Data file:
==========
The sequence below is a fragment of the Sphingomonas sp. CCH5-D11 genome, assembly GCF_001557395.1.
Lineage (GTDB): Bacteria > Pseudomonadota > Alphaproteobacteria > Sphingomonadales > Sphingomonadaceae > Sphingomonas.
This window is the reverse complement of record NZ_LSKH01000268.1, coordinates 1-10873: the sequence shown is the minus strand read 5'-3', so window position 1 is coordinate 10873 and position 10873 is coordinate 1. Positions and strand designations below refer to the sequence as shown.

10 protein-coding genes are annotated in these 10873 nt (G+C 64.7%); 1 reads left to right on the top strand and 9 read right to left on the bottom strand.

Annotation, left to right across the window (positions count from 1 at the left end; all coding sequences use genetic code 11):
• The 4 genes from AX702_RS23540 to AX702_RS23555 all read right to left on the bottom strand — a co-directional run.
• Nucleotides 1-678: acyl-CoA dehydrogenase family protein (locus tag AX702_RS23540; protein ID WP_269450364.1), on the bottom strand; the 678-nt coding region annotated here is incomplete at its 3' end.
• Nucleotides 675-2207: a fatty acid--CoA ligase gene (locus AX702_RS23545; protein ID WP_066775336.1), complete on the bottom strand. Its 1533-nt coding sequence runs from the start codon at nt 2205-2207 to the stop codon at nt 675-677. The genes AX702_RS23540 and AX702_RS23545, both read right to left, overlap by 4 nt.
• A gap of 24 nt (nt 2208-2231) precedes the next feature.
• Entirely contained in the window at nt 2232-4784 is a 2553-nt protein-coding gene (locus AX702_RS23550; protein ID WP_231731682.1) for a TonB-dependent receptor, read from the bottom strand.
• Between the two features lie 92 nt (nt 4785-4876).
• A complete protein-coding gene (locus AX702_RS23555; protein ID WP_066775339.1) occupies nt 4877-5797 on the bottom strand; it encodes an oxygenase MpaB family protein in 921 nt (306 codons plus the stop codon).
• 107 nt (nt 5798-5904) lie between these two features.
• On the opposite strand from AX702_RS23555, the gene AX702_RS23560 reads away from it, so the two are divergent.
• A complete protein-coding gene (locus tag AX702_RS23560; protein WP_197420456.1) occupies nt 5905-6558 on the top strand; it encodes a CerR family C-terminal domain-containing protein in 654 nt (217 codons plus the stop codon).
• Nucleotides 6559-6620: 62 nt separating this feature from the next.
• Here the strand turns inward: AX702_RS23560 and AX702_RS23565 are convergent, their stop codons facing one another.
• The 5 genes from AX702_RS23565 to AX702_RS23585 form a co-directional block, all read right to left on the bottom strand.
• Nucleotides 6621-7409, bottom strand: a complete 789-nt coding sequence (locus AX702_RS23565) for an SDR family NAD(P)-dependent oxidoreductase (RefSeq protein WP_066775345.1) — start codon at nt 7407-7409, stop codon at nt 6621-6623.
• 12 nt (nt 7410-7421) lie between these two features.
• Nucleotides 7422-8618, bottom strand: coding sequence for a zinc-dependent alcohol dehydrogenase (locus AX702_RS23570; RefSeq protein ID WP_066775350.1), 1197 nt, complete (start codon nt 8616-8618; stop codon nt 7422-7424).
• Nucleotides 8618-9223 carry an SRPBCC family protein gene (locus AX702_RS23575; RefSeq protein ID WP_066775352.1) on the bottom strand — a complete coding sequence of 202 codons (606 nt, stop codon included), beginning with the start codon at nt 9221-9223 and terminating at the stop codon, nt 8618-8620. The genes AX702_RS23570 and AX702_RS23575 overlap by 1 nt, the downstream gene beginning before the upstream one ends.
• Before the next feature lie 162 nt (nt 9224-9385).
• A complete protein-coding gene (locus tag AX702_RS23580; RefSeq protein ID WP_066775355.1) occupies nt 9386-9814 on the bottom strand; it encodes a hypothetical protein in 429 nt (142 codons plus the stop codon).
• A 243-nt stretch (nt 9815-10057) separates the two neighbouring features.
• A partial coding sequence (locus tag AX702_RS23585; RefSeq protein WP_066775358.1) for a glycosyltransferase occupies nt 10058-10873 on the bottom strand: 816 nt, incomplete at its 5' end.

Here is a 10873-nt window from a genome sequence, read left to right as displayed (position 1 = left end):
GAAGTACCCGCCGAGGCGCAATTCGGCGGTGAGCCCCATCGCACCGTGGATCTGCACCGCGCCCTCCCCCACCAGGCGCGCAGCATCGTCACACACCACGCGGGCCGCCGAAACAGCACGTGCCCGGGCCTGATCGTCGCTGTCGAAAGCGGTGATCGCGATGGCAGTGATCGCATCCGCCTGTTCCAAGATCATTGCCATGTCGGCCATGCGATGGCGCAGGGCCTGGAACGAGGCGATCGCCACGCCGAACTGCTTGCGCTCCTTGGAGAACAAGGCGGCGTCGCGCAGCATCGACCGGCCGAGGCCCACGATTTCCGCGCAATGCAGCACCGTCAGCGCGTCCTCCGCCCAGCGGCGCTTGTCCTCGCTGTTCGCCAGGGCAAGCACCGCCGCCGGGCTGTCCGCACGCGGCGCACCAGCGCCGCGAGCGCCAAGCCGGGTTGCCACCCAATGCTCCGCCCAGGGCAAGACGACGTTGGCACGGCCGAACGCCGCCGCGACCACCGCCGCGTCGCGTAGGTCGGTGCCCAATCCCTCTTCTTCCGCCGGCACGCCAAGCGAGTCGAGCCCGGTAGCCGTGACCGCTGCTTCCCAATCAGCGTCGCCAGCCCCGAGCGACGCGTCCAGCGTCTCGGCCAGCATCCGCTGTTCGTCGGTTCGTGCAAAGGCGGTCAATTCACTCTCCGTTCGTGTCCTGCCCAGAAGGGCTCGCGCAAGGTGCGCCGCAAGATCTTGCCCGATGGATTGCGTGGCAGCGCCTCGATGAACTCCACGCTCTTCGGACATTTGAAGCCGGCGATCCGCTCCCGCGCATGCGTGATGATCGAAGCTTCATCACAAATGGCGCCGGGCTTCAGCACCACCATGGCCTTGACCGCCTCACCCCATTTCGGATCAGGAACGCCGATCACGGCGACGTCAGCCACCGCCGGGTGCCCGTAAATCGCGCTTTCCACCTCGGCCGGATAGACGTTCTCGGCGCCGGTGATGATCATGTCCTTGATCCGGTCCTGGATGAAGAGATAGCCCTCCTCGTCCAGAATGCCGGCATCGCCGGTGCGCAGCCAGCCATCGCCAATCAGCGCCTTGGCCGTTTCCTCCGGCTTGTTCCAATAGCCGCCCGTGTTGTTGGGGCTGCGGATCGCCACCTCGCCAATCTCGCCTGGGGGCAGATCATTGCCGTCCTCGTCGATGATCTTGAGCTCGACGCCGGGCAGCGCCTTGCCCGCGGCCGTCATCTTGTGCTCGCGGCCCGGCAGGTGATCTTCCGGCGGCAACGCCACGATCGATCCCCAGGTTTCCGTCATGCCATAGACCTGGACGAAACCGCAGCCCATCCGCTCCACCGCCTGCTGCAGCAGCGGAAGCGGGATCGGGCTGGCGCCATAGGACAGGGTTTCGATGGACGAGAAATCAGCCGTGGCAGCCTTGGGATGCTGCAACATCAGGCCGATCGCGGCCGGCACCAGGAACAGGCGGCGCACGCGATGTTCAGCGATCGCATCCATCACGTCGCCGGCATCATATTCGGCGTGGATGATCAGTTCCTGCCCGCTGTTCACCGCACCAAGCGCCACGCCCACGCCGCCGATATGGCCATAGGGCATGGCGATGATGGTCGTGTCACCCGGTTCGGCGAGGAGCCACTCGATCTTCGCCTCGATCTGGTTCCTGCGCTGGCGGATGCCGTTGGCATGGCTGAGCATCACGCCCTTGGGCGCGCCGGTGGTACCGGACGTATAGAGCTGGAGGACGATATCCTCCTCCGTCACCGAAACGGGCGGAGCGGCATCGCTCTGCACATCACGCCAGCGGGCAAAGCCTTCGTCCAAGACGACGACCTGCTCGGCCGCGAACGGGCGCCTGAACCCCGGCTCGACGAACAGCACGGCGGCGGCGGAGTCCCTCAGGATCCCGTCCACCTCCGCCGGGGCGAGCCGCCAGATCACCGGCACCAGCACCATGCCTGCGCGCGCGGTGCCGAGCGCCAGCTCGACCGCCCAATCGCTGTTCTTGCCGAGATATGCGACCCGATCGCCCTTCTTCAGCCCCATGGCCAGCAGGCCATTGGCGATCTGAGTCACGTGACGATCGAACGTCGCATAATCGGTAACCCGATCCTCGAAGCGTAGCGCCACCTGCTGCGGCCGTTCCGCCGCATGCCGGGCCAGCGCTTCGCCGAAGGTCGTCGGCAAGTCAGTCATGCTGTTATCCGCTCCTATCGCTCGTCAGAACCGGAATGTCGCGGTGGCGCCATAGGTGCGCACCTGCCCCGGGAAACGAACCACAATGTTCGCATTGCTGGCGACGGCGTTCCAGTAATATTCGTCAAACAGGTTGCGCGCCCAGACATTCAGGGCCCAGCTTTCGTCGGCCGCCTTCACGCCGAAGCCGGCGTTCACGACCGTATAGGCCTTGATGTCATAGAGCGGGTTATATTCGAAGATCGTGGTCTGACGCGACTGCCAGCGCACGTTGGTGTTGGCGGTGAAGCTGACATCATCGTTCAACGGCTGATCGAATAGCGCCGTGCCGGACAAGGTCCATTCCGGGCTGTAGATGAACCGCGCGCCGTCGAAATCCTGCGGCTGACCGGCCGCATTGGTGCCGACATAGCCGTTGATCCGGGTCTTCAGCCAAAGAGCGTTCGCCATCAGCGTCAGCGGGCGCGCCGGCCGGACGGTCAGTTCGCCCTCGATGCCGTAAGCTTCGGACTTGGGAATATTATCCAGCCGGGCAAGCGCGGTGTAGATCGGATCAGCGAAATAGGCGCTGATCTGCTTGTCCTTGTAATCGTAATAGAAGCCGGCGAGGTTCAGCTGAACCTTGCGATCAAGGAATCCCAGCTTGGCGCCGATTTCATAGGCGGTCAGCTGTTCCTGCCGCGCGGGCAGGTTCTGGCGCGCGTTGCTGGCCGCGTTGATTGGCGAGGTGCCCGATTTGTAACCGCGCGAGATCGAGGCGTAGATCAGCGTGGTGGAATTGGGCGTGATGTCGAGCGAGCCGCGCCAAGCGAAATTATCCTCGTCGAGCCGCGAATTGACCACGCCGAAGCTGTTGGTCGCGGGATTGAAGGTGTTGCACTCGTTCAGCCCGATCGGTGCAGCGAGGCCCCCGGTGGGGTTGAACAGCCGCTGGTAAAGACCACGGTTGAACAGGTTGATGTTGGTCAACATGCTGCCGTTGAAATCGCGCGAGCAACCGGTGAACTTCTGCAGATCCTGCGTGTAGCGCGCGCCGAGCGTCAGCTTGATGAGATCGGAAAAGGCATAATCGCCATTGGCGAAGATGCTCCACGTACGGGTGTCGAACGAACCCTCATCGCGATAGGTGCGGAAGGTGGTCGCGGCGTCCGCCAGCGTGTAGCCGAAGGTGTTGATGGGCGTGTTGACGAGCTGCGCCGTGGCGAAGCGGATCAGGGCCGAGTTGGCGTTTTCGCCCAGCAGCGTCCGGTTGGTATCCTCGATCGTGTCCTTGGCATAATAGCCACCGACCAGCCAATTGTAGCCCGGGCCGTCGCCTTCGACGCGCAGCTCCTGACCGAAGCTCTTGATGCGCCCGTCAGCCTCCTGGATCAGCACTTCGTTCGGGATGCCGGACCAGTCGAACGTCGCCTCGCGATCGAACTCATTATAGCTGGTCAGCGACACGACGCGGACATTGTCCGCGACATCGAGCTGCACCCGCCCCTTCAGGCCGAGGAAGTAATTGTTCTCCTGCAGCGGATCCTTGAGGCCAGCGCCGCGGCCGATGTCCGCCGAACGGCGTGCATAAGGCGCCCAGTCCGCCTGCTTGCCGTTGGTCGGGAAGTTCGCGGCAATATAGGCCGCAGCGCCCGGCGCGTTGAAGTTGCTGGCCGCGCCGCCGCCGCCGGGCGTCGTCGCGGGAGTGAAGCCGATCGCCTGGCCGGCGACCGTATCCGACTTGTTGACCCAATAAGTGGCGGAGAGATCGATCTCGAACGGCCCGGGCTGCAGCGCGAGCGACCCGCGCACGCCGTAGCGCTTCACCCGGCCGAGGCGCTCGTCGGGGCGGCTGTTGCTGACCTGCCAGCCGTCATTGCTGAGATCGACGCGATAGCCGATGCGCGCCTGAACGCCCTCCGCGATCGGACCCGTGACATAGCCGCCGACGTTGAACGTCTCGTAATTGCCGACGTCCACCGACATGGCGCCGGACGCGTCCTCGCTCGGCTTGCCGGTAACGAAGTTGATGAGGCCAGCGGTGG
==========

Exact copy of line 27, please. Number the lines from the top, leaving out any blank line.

Here is a 10873-nt window from a genome sequence, read left to right as displayed (position 1 = left end):